May 23rd, 2010 by Kevin Day
If you’ve been paying attention lately, you probably noticed that the home page has had a different design each day for the past few days. I’ve been experimenting with different designs, and I’ve finally settled on the current version for now. Sorry if it was confusing for a bit.
The second recent change involves the URLs for the classes. There used to be two date parameters in the URL (/class/my-class/2010/may) because I thought it would be necessary to do that when I originally designed the site. It turns out that’s not going to be needed so I’ve redirected all of those links to point to newer ones that don’t use a date. You probably won’t even notice that change, but I wanted to make everyone aware of it. Any old links pointing to a class and its sub-pages still work, and are 301 redirected to the new link.
Although most of my blog posts have been administrative, I do hope to start writing about learning, education, technology, and more interesting things soon.
May 16th, 2010 by Kevin Day
There’s now improved activity and profile pages.
The activity page now shows a snippet of the latest assignment or forum post:
And the user profile page shows a list of all the work you’ve completed along with a snippet of the assignment. Here are some examples:
- kday (me)
I find that these updated profiles are a great way to quickly see the work that a user has done, and to keep track of the work I’ve completed so far.
I also was a little surprised that it’s been 3 weeks since I last did a homework assignment, so it’s encouraging me to get back at my Bash Scripting class.
Feel free to share any feedback you have on the new changes.
May 16th, 2010 by Kevin Day
I just stumbled on this post with a video from the Khan Academy founder. It’s a great inside look on what drives him to put together his video lectures on over 1,000 academic subjects.
There are already several classes here on Curious Reef related to OpenCourseWare content. Some classes focused on Khan’s lectures would be great too (they’re Creative Commons licensed). If any of his subjects is interesting to you, feel free to create your own class on Curious Reef around the content. It would be a great way to track progress and work with others.
April 18th, 2010 by Kevin Day
Each class now has a status property, which can be either “Under Construction” or “Established.” This indicates whether or not all of the lessons and assignments have been added to the entire class.
The class status can only be set by the creator, or another class administrator. It’s a way to indicate that the class has finally been fully built-out, and if a user is to complete all of the assignments, they should get credit for completing the entire class.
An established class can still be edited in any way, even to add more content. However, students need to have some kind of target to shoot for, and it wouldn’t make sense to take away credit for a completed class just because an instructor comes along later and adds something new.
April 17th, 2010 by Kevin Day
Your user profile just got useful. Instead of just showing you a boring list of the classes you’re enrolled in, you can now see a progress bar that shows how much of a class you’ve completed:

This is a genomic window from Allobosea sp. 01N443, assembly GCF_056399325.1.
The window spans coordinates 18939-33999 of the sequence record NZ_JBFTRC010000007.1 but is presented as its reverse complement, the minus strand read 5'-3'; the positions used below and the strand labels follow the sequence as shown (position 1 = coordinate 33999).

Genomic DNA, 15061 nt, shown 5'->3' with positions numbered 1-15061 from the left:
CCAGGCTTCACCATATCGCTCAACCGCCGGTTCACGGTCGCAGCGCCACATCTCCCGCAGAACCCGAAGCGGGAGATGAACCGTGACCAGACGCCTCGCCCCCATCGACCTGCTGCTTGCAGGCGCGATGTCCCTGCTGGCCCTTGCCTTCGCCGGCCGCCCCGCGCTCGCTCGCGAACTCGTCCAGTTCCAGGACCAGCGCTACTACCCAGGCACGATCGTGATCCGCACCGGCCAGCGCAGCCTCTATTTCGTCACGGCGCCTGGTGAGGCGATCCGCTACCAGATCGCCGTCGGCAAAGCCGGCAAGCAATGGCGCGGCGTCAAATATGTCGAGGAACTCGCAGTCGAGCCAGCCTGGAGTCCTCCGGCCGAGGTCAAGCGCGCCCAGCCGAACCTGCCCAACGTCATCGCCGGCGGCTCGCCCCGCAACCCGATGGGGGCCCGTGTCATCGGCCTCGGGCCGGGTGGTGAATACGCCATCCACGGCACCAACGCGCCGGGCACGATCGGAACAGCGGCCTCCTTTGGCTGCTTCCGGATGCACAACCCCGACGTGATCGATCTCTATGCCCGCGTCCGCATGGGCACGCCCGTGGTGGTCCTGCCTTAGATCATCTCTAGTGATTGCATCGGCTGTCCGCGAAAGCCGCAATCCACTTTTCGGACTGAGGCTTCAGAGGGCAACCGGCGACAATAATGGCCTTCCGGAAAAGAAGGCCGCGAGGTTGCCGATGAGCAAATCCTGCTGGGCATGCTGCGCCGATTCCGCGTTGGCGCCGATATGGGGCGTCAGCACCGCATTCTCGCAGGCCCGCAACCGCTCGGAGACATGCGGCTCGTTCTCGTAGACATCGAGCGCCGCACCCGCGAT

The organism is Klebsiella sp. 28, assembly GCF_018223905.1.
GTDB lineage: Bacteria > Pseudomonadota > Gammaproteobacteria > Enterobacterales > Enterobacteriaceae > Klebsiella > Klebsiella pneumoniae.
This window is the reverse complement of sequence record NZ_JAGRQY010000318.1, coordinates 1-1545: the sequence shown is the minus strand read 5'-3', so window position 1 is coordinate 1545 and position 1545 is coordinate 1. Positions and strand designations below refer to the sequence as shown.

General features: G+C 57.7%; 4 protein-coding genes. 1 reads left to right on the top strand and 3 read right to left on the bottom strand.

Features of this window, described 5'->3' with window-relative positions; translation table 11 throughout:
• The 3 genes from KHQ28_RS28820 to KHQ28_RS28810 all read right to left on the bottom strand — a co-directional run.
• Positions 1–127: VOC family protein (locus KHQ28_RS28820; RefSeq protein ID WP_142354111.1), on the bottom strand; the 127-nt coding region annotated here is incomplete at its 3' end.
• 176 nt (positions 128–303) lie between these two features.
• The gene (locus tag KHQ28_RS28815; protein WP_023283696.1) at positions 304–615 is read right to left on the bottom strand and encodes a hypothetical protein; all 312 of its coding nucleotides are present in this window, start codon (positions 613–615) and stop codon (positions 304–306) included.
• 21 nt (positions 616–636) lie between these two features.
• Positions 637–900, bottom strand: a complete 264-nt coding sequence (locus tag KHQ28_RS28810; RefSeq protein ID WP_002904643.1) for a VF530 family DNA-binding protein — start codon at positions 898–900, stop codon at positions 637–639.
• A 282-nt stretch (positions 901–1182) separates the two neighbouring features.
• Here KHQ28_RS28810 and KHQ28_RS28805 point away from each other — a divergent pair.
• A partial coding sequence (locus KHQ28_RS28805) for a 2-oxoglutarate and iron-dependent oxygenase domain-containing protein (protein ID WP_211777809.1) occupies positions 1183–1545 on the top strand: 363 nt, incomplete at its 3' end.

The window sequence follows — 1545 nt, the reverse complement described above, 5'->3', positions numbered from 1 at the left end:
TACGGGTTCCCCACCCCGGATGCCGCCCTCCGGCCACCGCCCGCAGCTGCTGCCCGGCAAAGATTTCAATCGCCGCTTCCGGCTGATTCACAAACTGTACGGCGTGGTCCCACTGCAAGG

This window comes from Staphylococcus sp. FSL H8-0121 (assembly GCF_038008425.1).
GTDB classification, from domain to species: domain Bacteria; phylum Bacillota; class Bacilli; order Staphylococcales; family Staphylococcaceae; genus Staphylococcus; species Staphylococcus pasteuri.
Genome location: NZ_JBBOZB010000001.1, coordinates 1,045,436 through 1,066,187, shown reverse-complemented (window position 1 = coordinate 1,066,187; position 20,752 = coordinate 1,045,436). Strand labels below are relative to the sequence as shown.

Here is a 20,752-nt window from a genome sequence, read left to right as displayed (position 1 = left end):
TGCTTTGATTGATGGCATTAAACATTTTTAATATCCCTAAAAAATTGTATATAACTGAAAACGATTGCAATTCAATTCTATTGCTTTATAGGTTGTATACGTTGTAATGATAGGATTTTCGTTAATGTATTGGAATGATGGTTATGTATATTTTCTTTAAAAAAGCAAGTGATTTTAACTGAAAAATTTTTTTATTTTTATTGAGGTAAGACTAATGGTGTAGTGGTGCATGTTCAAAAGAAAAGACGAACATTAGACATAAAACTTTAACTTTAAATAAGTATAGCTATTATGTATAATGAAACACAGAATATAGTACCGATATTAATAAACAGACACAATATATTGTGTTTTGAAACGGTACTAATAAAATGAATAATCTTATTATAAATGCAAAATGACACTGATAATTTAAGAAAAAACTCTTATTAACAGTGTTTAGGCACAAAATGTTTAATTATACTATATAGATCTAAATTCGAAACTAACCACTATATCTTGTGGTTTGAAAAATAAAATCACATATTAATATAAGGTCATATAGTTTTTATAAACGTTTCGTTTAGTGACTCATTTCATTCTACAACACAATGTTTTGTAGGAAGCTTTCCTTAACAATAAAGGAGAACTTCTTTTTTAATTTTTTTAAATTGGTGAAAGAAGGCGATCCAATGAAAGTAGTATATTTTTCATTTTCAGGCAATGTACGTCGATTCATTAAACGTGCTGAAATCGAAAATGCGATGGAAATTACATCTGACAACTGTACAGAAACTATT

You can get to your profile page at http://curiousreef.com/username. Check it out, and look for even more improvements there in the future.
April 10th, 2010 by Kevin Day
You can now update your avatar in your user profile page here:
The default avatar still pulls from Gravatar, but if you don’t want to use them or want to override your Gravatar, just upload your new image.
Try it out! It adds personality to the discussions.
March 2nd, 2010 by Kevin Day
It’s fun to see what other people are learning. Google Trends is typically used to measure popularity of a topic, but I wanted to try something different.
Twitter is a good place for tracking what people are doing, so let’s see if we can get an idea of how many people are learning Django. I picked Django because that’s what Crunch Course is built with, so it happens to be on my mind a lot now. While we’re at it, we can compare it to Ruby on Rails to see how they stack up.
Below is a graph of how frequently people tweet about learning Ruby on Rails versus learning Django:
The results show that Django and Rails are about equally popular among Twitterers, with about 5 tweets per day on each subject. It could be that the search was too restrictive by including the word “learning” in the search, but I also didn’t want to capture every tweet tangentially related to each framework. I just wanted to see who is actively learning it right now.
The searches are general matches for learning rails and learning django. If anyone put the words “learning” and “django” anywhere in their tweet it would count as a match.
I captured the data by storing those Twitter queries in my Clicky analytics account. They did the hard part by polling Twitter every day and emailing me the results. I just graphed the data.
Although there are quite a few relevant tweets in the results…
…there are also some tweets unrelated to web frameworks that are included in the tally:
I didn’t make any attempt to clean up the data and remove the non-relevant tweets. It’s just for fun and a way to get a rough data point about what frameworks are hot in Twitterland.
What learning topics would you like to see monitored on Twitter?